Some of you may know his Soho residence, which is now part of the Judd Foundation. A 5 story industrial building Donald Judd took over in 1968 until his passing in 1994 – a premises only accessible through appointment nowadays (with a long waiting list). A property I’d walked by countless times; lodging with friends nearby during frequent New York fashion market buying trips.
I’d always thought to myself somewhat subconsciously “I’m gonna go in there sometime” but never acted on it. It’s not my style to email ahead of time and go through some pre-determined system or timetable you see. So I just let it be… even though Donald Judd’s compositions have long been an important source of inspiration for me, and this place is one I would not consider missing.
I’m skipping some smaller synchronistic details but I should also mention that I’d just read an interview with Rainer and Flavin Judd (his two kids) in the latest Apartamento Magazine a week or so prior to this trip. Needless to say, the guy was on my mind.
One early fall evening last year I somewhat unexpectedly found myself between rendez-vous. As one ended at a subway entrance with hugs and kisses on a West Broadway corner, I set out in the direction of Nolita, slowly strolling towards a restaurant I was to meet Erin, from Oak, for dinner. Lost in thoughts about my day’s revelations, which seemed to be pushing me towards designing products again (that’s an entirely other story) I noticed there was some sort of function being held at the Judd home. They happened to be celebrating a newly released series of Paintings. A private affair garnished with food and drinks, where the who’s who of the art world nudged elbows and clinked glasses.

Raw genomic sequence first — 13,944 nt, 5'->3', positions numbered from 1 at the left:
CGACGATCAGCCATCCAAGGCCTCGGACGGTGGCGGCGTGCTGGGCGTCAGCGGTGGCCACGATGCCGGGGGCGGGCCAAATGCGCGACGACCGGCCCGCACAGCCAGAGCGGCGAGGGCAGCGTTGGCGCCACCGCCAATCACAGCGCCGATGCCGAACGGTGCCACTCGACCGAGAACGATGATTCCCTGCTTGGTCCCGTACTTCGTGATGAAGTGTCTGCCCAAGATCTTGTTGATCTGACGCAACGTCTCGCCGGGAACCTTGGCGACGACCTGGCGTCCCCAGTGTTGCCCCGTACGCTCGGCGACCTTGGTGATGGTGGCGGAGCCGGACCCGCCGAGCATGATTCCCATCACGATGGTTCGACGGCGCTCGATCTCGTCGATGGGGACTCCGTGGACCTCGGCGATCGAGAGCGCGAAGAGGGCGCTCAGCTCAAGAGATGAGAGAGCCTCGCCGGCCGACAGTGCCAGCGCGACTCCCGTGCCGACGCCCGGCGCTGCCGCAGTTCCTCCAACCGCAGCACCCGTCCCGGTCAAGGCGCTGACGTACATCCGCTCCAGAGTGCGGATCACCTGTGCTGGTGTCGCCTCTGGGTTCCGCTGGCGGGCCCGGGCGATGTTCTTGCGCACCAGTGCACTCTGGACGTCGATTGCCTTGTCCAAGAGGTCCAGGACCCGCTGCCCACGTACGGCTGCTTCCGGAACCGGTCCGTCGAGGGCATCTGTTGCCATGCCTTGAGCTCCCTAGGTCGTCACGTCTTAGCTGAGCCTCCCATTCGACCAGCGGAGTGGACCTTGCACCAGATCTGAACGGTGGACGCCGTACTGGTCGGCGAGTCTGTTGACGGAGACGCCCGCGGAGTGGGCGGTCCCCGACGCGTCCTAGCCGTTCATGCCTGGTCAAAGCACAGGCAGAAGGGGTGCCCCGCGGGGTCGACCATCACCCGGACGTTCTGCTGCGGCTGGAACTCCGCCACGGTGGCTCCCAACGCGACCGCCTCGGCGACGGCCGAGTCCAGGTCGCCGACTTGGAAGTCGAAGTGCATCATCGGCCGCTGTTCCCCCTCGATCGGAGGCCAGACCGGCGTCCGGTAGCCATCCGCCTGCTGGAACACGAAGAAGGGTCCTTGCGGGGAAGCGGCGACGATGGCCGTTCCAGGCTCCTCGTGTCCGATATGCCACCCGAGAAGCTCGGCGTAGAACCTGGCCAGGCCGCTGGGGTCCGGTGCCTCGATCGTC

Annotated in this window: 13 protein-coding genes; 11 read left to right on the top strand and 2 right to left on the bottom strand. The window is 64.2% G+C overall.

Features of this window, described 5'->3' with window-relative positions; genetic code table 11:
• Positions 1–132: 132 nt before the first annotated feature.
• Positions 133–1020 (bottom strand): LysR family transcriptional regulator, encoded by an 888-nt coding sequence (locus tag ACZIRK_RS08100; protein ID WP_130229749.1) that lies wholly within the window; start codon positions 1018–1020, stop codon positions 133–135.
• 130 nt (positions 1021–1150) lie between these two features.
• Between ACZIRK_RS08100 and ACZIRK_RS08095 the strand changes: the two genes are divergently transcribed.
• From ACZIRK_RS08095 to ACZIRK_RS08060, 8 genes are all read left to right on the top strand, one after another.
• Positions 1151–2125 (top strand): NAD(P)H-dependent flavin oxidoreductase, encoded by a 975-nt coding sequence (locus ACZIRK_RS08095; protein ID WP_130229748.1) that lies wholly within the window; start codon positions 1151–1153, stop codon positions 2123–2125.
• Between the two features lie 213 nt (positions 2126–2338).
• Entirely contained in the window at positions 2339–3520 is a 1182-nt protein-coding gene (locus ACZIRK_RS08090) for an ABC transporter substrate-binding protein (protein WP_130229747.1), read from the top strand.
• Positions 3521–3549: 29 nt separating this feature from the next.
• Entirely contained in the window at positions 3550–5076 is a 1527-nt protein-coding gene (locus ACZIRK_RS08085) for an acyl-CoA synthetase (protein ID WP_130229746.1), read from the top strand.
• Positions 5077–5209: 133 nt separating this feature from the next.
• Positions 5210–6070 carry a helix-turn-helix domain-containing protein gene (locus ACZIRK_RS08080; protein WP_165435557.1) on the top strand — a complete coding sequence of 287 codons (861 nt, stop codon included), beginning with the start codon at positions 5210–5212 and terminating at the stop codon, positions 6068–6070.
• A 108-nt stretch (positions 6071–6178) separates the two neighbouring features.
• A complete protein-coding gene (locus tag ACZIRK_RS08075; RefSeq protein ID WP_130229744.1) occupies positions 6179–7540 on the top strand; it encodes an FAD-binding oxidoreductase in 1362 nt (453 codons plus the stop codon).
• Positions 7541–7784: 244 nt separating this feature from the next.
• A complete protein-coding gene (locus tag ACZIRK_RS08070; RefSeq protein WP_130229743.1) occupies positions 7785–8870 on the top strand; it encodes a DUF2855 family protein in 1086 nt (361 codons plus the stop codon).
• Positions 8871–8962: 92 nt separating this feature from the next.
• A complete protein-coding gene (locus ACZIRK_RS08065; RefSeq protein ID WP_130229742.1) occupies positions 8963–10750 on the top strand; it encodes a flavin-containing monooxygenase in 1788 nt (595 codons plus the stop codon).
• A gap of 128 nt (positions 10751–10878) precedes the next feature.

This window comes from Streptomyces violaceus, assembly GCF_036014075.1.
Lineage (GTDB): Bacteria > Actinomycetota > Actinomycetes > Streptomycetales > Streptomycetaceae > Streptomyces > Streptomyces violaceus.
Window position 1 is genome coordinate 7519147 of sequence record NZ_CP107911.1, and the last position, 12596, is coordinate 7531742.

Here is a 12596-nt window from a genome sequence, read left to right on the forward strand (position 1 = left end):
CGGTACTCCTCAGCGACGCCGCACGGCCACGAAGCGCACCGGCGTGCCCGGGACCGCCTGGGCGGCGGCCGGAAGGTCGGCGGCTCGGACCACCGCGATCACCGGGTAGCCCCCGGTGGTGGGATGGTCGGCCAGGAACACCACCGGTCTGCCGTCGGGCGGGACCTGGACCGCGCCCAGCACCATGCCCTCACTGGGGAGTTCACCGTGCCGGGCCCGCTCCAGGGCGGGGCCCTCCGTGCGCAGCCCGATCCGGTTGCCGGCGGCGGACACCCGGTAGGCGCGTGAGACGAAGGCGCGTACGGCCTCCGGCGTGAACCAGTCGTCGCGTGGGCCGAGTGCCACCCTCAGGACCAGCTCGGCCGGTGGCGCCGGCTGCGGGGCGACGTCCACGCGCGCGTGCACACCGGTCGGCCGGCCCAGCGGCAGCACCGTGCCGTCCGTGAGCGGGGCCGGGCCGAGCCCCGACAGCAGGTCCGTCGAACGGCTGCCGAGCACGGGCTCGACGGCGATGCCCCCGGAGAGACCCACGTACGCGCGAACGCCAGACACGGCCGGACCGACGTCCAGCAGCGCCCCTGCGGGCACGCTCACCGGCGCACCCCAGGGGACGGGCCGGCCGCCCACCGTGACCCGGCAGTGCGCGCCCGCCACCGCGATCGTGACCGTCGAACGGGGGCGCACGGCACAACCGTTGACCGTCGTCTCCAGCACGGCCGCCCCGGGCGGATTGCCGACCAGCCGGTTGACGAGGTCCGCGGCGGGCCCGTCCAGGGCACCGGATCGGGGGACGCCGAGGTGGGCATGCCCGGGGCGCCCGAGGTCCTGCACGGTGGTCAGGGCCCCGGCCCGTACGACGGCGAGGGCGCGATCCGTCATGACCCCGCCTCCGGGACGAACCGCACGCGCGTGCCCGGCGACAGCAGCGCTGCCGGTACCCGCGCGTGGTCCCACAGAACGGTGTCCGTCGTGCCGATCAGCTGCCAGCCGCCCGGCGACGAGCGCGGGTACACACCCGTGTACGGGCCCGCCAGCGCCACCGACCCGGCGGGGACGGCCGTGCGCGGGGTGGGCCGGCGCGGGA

A normal reaction would have been to look through the window for a second or two and be on my way, but I decided this was the time I was going in for a visit. Heck I had some time to kill. Security and guest list at the door asked for my name, “Jonah Leslie” I said with credence (even though until that moment I was unaware of this event taking place). “This way sir” a well groomed woman answered after consulting her ipad, as if they’d been waiting for me. I proceeded into the room eyes sparkling with inward smiles.
Behind the bar was a young girl I’d spoken to the day before at a Richard Serra exhibit in David Zwirner’s Meatpacking Gallery. She was an usher there and we discussed the significance of lighting and shadow in Serra’s sculptures. She handed me a beverage as we acknowledged each other grinningly.
I spent the next hour exploring the quiet upper floors of Donald Judd’s New York pied-a-terre – considering his work and life with other guests and Judd foundation scholars. Soaking up the sensorial particulars of his dwelling and sniffing out ghosts of his past.
This episode served as another reminder that one of the secrets to manifesting things you want out of love or affection, is to give time for them to happen when and how they’re supposed to – as though life reciprocates the tenderness you request with.